So you go bust 3 years ago losing £7.8 million (yes million, not pence!) of public money with around £2million of debts not met by the receivers. and then you sell your new company for £3.8million.

 

How does that work then? What about the original receivers? Do they get any of the new money that only took 3 years to get?

 

Is it only me or does it smell abit fishy?

 

And why has no one dared comment on this?

 

Fx

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So you go bust 3 years ago losing £7.8 million (yes million, not pence!) of public money with around £2million of debts not met by the receivers. and then you sell your new company for £3.8million.

 

How does that work then? What about the original receivers? Do they get any of the new money that only took 3 years to get?

 

Fx

 

Under company law the new company will have no connection with the bust one so tough sh*t for the receiver.

 

It could be argued that by building a successful new company from the ashes of the old one Mr Goodlad should be congratulated. From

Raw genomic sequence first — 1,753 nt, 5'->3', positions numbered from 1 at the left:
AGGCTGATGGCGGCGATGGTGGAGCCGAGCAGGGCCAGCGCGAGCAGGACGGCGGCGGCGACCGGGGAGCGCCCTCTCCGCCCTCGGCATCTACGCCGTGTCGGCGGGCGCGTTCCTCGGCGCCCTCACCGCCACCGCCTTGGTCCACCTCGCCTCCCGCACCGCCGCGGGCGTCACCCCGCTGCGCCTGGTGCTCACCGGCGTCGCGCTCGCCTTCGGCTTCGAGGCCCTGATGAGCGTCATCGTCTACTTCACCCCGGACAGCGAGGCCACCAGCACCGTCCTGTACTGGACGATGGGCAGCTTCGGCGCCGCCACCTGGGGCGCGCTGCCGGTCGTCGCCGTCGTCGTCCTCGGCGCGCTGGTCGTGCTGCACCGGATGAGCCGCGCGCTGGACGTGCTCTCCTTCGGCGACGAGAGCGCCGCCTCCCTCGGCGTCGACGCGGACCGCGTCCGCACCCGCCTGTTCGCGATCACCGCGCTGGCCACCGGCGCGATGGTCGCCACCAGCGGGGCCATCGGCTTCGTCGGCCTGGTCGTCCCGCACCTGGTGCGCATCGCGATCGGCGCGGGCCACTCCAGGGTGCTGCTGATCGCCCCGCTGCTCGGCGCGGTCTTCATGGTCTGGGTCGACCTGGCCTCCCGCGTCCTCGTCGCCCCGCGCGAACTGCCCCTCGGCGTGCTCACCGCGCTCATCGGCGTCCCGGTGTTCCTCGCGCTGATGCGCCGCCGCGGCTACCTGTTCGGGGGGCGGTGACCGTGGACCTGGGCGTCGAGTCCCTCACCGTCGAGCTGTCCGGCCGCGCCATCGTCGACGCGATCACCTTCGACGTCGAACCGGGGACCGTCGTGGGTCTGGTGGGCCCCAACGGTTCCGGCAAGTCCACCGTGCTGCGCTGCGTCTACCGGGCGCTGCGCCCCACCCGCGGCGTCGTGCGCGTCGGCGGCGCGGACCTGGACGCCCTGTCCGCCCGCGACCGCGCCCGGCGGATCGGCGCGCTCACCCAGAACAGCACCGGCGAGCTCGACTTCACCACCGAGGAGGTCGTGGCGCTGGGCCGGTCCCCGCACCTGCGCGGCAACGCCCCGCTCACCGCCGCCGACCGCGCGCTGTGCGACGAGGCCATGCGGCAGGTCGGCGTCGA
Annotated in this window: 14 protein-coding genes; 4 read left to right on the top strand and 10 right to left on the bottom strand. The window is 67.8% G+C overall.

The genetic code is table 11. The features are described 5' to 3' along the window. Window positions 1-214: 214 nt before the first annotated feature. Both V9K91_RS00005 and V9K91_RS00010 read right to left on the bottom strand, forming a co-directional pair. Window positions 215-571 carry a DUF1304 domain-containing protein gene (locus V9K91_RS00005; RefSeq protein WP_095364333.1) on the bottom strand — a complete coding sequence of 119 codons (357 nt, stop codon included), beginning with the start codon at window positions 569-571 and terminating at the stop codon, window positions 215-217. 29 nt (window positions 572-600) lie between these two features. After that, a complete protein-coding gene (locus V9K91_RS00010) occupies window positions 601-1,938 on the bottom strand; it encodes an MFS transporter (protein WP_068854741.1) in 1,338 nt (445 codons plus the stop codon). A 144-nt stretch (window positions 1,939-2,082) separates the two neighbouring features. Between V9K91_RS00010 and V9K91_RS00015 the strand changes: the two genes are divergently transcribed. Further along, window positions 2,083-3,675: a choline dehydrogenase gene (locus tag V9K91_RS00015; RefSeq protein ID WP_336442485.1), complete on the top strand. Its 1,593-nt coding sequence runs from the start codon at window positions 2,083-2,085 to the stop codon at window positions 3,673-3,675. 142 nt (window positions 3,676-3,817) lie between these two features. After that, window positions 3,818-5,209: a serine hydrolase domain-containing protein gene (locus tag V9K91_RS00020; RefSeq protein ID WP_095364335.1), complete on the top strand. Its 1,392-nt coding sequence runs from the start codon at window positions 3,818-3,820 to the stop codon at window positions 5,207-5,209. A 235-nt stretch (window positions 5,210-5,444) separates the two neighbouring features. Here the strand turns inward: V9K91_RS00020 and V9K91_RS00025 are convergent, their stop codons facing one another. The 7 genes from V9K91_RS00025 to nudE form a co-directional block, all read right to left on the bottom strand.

http://www.vecosys.com/2007/01/26/bankruptcy-is-just-a-battle-scar-for-american-entrepreneurs/

 

Simply put, we live in a country that encourages dreamers to take risks, and the laws protect those “entrepreneurs†from the potentially excessive consequences of failure. Bankruptcy laws enable risk-takers to protect themselves and start over. There is no other nation on this planet that by its very by-laws fosters such an economic environment. This spirit, the acceptance of failure, while counter-intuitive, is crucial to this country’s enormous success within the world economy.

 

In any bankruptcy the only losers are the banks and their shareholders. From other threads it would appear that Shetlinkers think baks make enough profits. Unfortunately in this case the shareholdres are the Shetland people.